Congratulations on being accepted! I went to UMSL and graduated from their Accelerated Program a few years ago. It was great because I was done in 15 months, but it is extremely, extremely stressful. A few days before classes start, you will have orientation in which they go over some things for classes, you can meet your classmates, tour the school again, and order your uniforms.
The first semester you have classes like Health Assessment and Pathophysiology (If I remember correctly). You have lab hours in which you learn how to assess patients and practice on a lab partner. You learn how to take manual blood pressures, auscultate lung and heart sounds, etc. You test out on a full body assessment on your lab partner at the end of July. During these first few weeks, in addition to classes and Health Assessment Lab, you have another lab as well (I don't remember which particular course this is for). During this lab, you learn nursing skills and practice on lab dummies, such as IV insertion, Foley catheter insertion, wound care, NG/G-Tube care, checking blood sugars, and even making a bed with a patient in it. In this lab you have quizzes each week, in which you have three chances to pass. If not you can fail out...but do not let this scare you...I only know one person who did and she did not try or study at all. And the students really help each other out. In the first semester, you start clinicals the last four weeks, which is different from the traditional course because they do not start clinicals until well into their second semester. But because it is accelerated, they kind of have to throw you in there. In this clinical, you honestly do not do much. You are assigned a patient and assess them and give them a bath really. The first day, we were even assigned a partner because everyone was so nervous. You also start with care plans when you start clinicals and have to go up to the hospital the day before to look up patient info so you can work on your care plan, which involves the nursing diagnosis, the medications, medical diagnosis, etc.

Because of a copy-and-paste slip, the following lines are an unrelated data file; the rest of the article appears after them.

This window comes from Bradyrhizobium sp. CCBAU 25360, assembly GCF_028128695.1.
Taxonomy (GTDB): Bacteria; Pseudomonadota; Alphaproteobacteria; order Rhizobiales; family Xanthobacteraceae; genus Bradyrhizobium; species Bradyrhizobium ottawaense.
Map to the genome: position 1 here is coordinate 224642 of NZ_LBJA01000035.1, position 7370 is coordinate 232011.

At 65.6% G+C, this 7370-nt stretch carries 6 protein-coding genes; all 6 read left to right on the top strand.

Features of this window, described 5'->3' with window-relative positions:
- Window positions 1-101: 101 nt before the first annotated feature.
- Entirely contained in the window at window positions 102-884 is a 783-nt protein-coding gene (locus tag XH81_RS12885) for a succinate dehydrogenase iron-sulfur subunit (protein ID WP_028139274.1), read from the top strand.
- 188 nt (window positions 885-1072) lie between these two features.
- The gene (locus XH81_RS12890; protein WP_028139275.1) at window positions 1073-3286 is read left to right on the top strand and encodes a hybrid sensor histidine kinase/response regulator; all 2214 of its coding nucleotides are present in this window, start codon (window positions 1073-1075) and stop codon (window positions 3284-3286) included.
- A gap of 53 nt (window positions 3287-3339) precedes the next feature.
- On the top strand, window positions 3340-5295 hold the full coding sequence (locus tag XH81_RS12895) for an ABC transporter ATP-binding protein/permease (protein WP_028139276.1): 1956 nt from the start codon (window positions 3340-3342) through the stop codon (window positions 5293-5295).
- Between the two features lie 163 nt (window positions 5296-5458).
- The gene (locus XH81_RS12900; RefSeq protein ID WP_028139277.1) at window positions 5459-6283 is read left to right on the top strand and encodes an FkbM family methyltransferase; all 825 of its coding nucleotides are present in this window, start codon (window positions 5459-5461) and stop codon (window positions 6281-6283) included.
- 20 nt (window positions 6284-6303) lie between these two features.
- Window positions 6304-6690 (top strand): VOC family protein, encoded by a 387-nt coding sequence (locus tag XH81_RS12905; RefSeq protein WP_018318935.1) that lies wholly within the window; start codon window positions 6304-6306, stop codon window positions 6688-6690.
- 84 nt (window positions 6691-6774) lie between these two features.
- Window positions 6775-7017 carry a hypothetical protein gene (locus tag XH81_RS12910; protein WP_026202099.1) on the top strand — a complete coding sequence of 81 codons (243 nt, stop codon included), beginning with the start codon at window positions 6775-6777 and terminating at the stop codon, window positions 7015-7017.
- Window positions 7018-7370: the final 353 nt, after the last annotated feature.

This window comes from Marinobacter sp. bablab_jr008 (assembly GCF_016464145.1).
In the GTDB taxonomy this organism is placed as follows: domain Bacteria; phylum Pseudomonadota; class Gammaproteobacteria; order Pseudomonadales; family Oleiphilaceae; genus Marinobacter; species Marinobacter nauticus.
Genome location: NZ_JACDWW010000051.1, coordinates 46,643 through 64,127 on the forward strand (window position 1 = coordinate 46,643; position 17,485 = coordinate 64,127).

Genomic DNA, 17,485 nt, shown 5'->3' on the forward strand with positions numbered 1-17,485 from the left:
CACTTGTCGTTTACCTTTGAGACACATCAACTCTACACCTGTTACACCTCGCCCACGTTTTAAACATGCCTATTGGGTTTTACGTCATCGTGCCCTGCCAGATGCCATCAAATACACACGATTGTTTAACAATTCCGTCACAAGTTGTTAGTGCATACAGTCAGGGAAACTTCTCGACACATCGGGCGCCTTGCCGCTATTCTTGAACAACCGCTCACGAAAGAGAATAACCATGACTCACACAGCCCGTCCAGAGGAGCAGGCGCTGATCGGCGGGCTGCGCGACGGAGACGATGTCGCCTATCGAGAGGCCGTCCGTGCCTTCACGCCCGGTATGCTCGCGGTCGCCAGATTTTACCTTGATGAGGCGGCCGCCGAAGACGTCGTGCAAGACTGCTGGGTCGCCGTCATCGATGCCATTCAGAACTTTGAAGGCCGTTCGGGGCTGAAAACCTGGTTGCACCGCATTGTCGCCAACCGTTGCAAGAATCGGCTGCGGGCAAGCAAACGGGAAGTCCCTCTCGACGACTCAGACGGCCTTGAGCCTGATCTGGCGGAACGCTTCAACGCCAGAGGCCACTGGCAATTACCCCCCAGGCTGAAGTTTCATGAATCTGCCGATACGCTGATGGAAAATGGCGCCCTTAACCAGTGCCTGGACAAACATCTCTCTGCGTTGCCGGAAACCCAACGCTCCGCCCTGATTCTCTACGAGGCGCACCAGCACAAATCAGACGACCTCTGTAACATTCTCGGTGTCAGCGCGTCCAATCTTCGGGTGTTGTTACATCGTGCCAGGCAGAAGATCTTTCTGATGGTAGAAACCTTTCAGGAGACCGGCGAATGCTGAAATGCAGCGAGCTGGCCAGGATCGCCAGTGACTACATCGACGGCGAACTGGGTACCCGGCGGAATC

And then you get a couple weeks off at the end of August and it starts again...
Second semester has classes like Pharmacology, Med/Surg I, and Psych. In this semester you have clinicals at a hospital for Med/Surg, as well as a Psych center. You get to sign up for hospitals by picking numbers; this way people can pick where they want to go if it is still available. You are assigned a Psych place. You have lab where you continue to work on skills, such as central line dressings and blood draws. Med/Surg clinicals work the same way as before, except now you can do a little more. You go up the afternoon before and look up your assigned patient and work on the care plan. The next day you work with the nurse and assess patients and give medications when it is your day. Psych clinicals are different because you do not go up the day before. You are assigned a patient and work on the care plan while there because it is all on lockdown and unsafe to go up alone the day before. During second semester, you also have a day on "Simulation Sam," in which the teacher manipulates the simulation dummy as if he were a real patient and you must work with your fellow nurses to delegate, assess, and find out what is wrong with him.